Now Rockefeller University scientists have found that young canaries can learn to accurately imitate a computer-generated song that sounds nothing like a canary. But as the birds mature, they edit their song, dropping some elements, rearranging others, and adding repetitions and phrasing typical of an adult canary melody. The results appear in the May 13 issue of Science.
"This kind of reprogramming is reminiscent of the flexibility of phoneme rearrangement in human speech and is an aspect of vocal prowess in birds that had not been described before," says Fernando Nottebohm, Ph.D., Rockefeller's Dorothea L. Leonhardt Professor and head of the Laboratory of Animal Behavior.
Young canaries normally learn their songs by closely copying a nearby adult, a process that takes six to eight months. However, even birds raised without a singing tutor develop a song with canary-like syllables and phrasing. Under those conditions the juveniles are thought to be guided by an innate program that leads to the development of normal adult song.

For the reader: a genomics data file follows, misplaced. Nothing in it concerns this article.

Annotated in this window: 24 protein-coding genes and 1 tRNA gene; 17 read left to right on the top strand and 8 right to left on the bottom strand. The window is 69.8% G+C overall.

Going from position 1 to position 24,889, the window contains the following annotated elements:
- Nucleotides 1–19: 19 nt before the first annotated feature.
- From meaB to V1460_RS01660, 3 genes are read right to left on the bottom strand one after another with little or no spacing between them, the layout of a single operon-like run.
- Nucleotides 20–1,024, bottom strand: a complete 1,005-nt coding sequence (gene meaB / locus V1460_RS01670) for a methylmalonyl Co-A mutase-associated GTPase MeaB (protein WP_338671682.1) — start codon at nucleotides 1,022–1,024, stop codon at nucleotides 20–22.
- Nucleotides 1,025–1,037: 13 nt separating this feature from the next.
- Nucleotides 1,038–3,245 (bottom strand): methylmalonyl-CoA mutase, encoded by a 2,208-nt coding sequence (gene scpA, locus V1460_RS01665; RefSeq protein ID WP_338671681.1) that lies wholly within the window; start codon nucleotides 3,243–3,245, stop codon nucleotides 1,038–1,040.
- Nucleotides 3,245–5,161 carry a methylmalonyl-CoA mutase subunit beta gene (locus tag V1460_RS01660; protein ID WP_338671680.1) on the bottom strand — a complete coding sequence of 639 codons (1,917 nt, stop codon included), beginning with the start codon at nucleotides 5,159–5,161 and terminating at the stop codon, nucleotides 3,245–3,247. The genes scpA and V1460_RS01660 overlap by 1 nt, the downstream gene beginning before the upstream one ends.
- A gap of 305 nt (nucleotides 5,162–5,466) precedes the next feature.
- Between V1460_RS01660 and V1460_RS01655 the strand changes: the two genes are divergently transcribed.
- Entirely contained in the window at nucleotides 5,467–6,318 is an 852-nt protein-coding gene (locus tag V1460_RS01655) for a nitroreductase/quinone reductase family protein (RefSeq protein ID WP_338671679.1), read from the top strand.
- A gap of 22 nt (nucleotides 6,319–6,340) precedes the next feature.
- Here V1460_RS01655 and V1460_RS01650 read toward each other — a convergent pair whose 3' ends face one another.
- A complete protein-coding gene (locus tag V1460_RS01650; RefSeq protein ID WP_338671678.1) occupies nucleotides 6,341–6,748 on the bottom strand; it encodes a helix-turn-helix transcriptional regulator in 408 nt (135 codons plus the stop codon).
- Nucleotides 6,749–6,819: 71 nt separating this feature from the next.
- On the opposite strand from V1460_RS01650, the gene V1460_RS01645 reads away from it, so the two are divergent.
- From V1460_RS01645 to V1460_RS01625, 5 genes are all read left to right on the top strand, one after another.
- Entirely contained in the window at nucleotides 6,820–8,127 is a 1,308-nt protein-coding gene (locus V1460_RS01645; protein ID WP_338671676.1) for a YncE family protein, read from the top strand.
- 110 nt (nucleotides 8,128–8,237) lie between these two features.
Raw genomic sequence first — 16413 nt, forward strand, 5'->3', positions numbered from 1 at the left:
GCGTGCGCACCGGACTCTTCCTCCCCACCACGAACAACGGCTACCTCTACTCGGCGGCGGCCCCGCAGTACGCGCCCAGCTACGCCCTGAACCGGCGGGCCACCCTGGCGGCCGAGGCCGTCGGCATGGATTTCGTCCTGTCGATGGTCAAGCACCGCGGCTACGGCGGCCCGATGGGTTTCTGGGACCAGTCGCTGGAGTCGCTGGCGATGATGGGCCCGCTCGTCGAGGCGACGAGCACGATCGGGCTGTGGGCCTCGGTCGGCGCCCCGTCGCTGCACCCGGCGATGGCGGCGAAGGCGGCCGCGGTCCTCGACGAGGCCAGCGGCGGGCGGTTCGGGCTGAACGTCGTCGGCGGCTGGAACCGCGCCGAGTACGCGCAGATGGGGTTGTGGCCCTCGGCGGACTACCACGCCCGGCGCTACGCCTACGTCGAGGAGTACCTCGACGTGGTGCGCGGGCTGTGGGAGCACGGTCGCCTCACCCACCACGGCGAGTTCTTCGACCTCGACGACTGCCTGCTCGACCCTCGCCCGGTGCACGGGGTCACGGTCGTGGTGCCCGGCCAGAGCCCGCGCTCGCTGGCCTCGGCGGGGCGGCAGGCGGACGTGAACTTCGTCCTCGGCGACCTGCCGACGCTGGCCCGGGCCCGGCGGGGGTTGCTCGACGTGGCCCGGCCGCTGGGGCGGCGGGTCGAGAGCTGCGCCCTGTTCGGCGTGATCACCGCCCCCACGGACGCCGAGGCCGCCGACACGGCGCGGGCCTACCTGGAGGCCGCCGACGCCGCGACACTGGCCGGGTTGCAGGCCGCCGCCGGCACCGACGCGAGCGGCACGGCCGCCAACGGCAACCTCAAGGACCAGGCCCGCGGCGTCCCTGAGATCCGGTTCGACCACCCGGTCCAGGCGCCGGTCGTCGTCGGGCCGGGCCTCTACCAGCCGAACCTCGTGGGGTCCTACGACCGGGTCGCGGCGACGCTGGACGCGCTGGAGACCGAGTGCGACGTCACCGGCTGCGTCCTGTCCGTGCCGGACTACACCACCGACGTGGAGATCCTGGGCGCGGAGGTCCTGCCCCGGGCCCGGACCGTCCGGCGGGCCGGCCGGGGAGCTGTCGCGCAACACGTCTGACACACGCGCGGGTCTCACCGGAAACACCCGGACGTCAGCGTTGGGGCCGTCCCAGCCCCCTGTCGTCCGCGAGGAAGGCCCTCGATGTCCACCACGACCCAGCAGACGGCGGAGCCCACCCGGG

But Timothy Gardner, Ph.D., at the time a postdoctoral fellow in the Nottebohm lab, had heard anecdotal evidence of canaries singing outside the range of normal imitations, of canaries that imitated zebra finches, for example.
With the exception of well-known mimics, such as the mockingbird, songbirds in nature rarely imitate the song of other species; they only imitate older birds of their own kind. The researchers wondered whether this preference results from innate knowledge about what the adult song should sound like, and if so, how that innate knowledge steers the learning process. They also wanted to study h
Contact: Joseph Bonner